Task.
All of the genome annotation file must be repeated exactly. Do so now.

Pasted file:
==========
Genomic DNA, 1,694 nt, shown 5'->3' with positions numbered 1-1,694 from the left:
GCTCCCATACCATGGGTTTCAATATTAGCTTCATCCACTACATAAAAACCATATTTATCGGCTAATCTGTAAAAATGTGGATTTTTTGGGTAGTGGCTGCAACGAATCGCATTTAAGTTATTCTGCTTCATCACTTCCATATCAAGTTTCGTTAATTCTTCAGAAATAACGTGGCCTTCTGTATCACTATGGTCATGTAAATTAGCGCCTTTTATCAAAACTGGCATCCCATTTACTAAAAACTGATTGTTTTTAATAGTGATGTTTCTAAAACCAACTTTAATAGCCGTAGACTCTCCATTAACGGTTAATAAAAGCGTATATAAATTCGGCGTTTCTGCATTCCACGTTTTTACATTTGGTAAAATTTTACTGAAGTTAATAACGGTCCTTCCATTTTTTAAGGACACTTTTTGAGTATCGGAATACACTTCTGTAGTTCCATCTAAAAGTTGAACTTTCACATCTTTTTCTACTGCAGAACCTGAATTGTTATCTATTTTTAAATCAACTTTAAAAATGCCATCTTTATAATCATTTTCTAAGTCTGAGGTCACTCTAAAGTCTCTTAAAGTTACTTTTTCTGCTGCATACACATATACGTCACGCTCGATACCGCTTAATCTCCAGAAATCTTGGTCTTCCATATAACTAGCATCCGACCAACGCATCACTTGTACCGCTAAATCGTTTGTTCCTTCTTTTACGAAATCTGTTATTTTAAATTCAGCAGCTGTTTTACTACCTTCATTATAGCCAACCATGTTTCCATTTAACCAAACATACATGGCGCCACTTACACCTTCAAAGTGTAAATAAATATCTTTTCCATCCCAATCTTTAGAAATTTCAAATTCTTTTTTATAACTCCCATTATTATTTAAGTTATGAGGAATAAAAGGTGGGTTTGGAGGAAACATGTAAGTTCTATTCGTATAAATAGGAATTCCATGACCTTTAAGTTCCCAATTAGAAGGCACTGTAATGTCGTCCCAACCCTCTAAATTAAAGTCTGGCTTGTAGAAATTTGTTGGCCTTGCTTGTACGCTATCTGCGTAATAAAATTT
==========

Genomic DNA, 1,694 nt, shown 5'->3' with positions numbered 1-1,694 from the left:
GCTCCCATACCATGGGTTTCAATATTAGCTTCATCCACTACATAAAAACCATATTTATCGGCTAATCTGTAAAAATGTGGATTTTTTGGGTAGTGGCTGCAACGAATCGCATTTAAGTTATTCTGCTTCATCACTTCCATATCAAGTTTCGTTAATTCTTCAGAAATAACGTGGCCTTCTGTATCACTATGGTCATGTAAATTAGCGCCTTTTATCAAAACTGGCATCCCATTTACTAAAAACTGATTGTTTTTAATAGTGATGTTTCTAAAACCAACTTTAATAGCCGTAGACTCTCCATTAACGGTTAATAAAAGCGTATATAAATTCGGCGTTTCTGCATTCCACGTTTTTACATTTGGTAAAATTTTACTGAAGTTAATAACGGTCCTTCCATTTTTTAAGGACACTTTTTGAGTATCGGAATACACTTCTGTAGTTCCATCTAAAAGTTGAACTTTCACATCTTTTTCTACTGCAGAACCTGAATTGTTATCTATTTTTAAATCAACTTTAAAAATGCCATCTTTATAATCATTTTCTAAGTCTGAGGTCACTCTAAAGTCTCTTAAAGTTACTTTTTCTGCTGCATACACATATACGTCACGCTCGATACCGCTTAATCTCCAGAAATCTTGGTCTTCCATATAACTAGCATCCGACCAACGCATCACTTGTACCGCTAAATCGTTTGTTCCTTCTTTTACGAAATCTGTTATTTTAAATTCAGCAGCTGTTTTACTACCTTCATTATAGCCAACCATGTTTCCATTTAACCAAACATACATGGCGCCACTTACACCTTCAAAGTGTAAATAAATATCTTTTCCATCCCAATCTTTAGAAATTTCAAATTCTTTTTTATAACTCCCATTATTATTTAAGTTATGAGGAATAAAAGGTGGGTTTGGAGGAAACATGTAAGTTCTATTCGTATAAATAGGAATTCCATGACCTTTAAGTTCCCAATTAGAAGGCACTGTAATGTCGTCCCAACCCTCTAAATTAAAGTCTGGCTTGTAGAAATTTGTTGGCCTTGCTTGTACGCTATCTGCGTAATAAAATTT